Arboviruses Endemic to the Northeast District

West Nile Virus (WNV)

West Nile Virus (WNV) was introduced to New York City in 1999 and within five years had spread to all 48 continental US states.  It was first isolated in Essex County in 2000, and is now endemic throughout eastern MA, particularly in the Boston metropolitan area. Since its first appearance in North America, WNV has caused significant illness to over 39,000 persons in the United States; Table 1 shows WNV cases/fatalities in Massachusetts since 2000. While about 80% of all West Nile virus infections in humans are not symptomatic, approximately 20% of infections are manifested as some form of fever and varying degrees of serious neurological ailments are displayed by less than 1%. These neurological diseases include acute febrile paralysis, encephalitis, and meningitis resulting in death to about 10% of all neurological cases.

Culex pipiens and Cx. restuans are primarily responsible for the transmission of WNV within the bird population. The larvae of both these species develop in “high-organic content” water that accumulate in catch basins, containers, tires, pools and other water-holding structures that are in greater abundance in urbanized areas. Since some water-holding structures are permanent (catch basins) and the water contained cannot often be drained, the water itself must then be treated with larvicides to reduce/eliminate larvae from using the water to develop into adults.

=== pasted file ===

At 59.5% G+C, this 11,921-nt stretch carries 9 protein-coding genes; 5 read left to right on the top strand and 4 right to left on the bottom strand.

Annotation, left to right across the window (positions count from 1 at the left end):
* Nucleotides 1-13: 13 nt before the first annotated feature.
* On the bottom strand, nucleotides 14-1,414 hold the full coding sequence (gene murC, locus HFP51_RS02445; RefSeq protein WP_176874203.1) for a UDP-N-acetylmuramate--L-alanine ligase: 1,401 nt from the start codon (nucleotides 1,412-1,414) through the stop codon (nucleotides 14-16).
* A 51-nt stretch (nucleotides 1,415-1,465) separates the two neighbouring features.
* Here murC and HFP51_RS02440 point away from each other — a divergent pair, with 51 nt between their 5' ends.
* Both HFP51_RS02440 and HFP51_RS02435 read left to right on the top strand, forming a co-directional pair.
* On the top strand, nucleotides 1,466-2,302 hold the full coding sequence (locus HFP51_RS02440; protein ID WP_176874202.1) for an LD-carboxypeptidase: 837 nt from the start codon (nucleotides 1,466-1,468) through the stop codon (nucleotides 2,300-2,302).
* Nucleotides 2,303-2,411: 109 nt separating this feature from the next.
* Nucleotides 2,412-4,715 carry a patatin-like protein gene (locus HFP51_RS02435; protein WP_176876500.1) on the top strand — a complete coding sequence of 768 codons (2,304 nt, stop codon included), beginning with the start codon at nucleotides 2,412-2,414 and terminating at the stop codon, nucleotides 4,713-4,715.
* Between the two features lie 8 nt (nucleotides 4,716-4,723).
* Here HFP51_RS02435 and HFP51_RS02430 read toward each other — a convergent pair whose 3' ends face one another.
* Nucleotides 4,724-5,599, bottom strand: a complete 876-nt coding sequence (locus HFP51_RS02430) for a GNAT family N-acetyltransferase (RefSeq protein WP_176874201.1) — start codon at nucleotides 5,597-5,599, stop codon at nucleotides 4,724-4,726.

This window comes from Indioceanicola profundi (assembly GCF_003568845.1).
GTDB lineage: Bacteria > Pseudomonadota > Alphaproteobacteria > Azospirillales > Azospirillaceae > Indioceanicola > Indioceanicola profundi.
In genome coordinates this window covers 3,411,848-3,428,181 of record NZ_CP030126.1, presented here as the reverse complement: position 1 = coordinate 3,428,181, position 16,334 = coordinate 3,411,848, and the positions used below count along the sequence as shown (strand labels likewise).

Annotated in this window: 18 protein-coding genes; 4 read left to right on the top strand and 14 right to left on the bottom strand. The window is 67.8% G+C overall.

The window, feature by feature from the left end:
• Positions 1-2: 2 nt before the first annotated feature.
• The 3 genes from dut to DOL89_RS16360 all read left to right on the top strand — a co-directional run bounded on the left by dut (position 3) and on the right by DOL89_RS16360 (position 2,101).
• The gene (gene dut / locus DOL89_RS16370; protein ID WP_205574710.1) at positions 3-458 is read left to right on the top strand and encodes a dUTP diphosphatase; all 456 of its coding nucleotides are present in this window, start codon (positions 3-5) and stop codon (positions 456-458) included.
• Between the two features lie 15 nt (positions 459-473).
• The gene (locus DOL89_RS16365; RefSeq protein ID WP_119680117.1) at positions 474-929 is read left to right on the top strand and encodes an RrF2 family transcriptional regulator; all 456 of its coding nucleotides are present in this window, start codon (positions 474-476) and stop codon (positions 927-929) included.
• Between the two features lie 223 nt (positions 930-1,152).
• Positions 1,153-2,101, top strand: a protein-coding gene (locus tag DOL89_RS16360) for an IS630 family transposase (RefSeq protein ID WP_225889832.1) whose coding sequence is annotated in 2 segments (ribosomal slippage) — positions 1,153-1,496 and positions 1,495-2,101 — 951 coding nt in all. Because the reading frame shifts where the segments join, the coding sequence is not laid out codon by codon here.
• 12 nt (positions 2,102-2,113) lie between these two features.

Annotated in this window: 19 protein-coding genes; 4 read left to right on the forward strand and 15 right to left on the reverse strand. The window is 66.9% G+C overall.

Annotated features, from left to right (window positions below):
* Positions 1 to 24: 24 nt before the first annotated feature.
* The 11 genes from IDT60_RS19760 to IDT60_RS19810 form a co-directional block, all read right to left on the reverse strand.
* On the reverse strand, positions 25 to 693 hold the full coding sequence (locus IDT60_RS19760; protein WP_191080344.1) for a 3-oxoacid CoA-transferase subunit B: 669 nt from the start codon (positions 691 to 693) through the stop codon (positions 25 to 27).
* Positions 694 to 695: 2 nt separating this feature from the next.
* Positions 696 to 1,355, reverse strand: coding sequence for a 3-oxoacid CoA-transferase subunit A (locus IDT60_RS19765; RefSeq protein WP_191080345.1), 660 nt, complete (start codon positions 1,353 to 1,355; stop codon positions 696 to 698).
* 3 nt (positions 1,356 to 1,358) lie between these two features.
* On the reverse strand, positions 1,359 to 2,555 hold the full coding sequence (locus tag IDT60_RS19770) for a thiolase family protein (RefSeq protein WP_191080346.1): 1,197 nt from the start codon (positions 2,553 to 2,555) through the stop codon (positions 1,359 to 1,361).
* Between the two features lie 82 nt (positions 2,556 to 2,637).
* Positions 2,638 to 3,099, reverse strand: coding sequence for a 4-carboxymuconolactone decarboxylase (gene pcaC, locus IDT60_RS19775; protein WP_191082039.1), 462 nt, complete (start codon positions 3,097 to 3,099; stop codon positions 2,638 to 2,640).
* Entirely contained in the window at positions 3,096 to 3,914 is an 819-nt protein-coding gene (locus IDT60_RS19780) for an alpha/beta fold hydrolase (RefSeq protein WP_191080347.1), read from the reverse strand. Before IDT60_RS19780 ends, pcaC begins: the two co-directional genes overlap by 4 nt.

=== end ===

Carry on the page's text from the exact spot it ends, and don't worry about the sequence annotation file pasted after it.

Therefore, the principal strategy used by the District to combat WNV transmission and risk is by reducing and/or eliminating larval development in catch basin and other container-like habitats to ultimately reduce adult vector presence.

Additional information about EEE can be found at the following Federal and State websites:


Eastern Equine Encephalitis (EEE)

EEEV-human infections manifest symptoms similar to West Nile encephalitis and while the human infection rate is lower, the fatality rates are much higher with EEEV infections, about 33%. Also, the recovery rates from EEE disease are longer and most often are incomplete. EEEV seems to attack the young as readily as the elderly unlike WNV which the elderly are far more susceptible.

Like WNV, EEEV is an avian virus, transmitted bird-to-bird principally by Cs. melanura. While Cs. melanura mosquitoes are primarily responsible for the amplification of virus in bird populations, they typically might not bite humans. It is other mosquito species with wider host preferences (“bridge vectors”), when infected (after biting infected birds) can transmit EEEV to humans. 

Additional information about EEE can be found at the following Federal and State websites: